You can easily explore Cool San Diego Sights by using the search box on my blog’s sidebar. Or click a tag! There are thousands upon thousands of photos for you to enjoy!

Padres military heroes honored at Petco Park.

Display inside Petco Park's Power Alley honors Manuel P. Hernandez of San Diego. Before the start of World War II he played for the Pacific Coast League Padres. He died in action fighting the Nazis in Germany.
Display inside Petco Park’s Power Alley remembers Manuel P. Hernandez of San Diego. Before the start of World War II he played for the Pacific Coast League Padres. He died in action fighting in Germany.

Exhibits that honor members of the Padres who served in the military can be found at Petco Park. Inside the Power Alley, near the large model of the USS Midway, photographs and words pay tribute to three wartime heroes in particular.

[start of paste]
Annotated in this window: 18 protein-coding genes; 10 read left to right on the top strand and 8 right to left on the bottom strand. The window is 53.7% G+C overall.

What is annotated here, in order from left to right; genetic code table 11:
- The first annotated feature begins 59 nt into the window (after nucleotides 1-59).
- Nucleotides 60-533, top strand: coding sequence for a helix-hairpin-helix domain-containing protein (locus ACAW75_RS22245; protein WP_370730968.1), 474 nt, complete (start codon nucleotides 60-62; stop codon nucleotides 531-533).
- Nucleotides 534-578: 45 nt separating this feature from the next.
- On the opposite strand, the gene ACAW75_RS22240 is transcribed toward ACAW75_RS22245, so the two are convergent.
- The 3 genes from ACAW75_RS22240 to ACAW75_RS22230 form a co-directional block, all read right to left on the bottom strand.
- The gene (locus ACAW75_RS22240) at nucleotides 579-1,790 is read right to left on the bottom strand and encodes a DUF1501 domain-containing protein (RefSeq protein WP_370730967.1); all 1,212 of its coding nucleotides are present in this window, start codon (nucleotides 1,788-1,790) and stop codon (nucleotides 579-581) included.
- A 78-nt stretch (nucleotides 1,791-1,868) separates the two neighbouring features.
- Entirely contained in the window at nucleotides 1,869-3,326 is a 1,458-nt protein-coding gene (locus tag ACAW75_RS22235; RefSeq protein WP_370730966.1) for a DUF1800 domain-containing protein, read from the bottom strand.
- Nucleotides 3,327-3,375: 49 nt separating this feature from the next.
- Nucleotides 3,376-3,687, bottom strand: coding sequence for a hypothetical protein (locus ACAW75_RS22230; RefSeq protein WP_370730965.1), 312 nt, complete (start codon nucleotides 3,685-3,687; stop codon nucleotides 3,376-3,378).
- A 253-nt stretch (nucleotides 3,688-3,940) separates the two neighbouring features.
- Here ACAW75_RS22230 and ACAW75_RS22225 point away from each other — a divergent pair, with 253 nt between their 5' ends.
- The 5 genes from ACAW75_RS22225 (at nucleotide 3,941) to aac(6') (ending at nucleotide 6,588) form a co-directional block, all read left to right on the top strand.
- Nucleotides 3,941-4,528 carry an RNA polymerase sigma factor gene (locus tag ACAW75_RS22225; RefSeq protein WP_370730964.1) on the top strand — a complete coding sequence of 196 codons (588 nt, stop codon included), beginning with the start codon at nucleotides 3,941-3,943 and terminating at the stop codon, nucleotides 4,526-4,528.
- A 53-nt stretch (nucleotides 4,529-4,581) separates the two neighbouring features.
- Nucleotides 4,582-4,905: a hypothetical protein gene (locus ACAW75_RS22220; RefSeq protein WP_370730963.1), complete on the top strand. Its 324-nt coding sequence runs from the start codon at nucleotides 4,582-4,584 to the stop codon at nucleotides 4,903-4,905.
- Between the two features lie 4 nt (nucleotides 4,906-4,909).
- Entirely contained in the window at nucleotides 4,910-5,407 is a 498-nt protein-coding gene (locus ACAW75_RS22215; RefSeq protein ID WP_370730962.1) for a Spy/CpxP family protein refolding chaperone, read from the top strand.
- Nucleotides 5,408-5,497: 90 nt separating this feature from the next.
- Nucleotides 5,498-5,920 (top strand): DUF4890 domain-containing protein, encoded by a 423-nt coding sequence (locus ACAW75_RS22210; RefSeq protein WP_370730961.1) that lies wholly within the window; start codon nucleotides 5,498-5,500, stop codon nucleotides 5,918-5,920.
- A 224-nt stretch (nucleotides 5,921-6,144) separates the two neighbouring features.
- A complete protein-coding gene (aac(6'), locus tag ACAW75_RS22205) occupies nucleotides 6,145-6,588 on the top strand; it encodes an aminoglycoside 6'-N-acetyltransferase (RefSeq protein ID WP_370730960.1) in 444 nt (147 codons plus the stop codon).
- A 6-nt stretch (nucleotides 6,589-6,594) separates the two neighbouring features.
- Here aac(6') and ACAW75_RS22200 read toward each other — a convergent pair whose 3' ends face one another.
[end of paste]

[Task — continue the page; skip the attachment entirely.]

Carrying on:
One display memorializes the only Padres player to die in combat, Manuel P. “Nay” Hernandez. Born in San Diego in 1919, he attended San Diego High School and played American Legion baseball with the San Diego Post 6 team. After becoming starting left fielder for the Pacific Coast League Padres, he was drafted into the U.S. Army in 1944, joining the 376th Infantry Regiment, 94th Infantry Division. Less than a year later he was killed in action fighting the Nazis in Germany.

Another display honors two Padres baseball legends: Ted Williams and Jerry Coleman. Both were Marine aviators during the Korean War. Ted Williams, a San Diego native who played for the PCL Padres at Lane Field, became arguably the best hitter in the history of Major League Baseball. Jerry Coleman, after playing with distinction as a New York Yankee (1949 American League Rookie of the Year and 1950 World Series MVP), became a beloved broadcaster for the San Diego Padres.